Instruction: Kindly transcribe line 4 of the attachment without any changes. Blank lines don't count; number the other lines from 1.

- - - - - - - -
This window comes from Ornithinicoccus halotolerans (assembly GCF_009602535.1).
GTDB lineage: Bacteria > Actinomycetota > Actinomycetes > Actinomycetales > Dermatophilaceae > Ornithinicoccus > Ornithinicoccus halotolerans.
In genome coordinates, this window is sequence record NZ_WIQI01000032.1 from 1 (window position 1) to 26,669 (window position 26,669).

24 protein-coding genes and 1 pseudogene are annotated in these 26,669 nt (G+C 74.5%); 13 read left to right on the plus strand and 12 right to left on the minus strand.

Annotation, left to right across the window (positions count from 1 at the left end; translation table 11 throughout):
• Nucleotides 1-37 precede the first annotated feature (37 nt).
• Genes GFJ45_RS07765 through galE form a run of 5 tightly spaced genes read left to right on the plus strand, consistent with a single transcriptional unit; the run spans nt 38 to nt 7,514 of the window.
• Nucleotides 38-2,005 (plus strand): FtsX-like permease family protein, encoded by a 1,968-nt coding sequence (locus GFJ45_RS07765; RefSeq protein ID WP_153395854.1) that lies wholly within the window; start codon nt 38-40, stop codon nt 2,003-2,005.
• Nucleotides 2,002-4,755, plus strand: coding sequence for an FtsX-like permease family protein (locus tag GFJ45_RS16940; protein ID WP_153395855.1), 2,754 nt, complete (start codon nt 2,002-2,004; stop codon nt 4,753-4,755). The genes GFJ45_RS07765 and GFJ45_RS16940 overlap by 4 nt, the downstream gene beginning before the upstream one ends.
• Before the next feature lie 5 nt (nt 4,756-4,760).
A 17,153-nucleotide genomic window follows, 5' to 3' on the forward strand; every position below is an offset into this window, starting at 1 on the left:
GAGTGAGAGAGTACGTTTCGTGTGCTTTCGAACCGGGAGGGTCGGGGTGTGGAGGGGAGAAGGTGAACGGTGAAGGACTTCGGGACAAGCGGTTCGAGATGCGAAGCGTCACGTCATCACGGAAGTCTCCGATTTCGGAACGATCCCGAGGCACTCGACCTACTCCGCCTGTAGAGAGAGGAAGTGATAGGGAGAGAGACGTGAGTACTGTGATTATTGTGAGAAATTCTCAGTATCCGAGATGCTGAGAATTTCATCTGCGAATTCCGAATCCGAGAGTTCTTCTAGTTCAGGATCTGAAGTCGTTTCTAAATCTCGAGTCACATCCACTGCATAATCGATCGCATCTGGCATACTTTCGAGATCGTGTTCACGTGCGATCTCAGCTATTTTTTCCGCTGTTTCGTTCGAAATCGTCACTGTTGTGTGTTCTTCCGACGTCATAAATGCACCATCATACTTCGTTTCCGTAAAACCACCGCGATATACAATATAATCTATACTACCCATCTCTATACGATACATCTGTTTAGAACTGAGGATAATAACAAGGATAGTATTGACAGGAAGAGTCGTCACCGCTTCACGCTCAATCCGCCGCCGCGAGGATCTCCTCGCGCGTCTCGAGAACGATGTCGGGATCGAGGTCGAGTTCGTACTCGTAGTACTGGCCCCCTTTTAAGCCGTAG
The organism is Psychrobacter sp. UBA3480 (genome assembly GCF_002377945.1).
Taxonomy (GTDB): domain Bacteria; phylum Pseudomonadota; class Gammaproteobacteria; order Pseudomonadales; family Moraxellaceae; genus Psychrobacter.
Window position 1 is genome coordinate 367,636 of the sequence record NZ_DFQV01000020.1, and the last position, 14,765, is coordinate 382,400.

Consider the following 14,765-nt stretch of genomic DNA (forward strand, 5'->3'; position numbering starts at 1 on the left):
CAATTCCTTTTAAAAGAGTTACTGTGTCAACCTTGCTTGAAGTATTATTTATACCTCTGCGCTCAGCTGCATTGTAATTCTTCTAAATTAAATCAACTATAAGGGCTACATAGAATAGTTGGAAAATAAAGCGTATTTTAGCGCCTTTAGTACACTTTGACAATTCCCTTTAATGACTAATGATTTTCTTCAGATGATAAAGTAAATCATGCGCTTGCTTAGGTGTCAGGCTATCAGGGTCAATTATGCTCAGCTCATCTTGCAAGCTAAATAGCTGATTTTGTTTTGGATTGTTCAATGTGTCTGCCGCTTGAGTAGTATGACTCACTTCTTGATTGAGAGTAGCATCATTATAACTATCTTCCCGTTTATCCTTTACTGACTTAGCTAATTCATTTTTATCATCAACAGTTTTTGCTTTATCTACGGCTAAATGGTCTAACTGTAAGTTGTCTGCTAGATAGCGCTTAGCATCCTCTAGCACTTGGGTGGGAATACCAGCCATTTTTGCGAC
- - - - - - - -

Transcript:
24 protein-coding genes and 1 pseudogene are annotated in these 26,669 nt (G+C 74.5%); 13 read left to right on the plus strand and 12 right to left on the minus strand.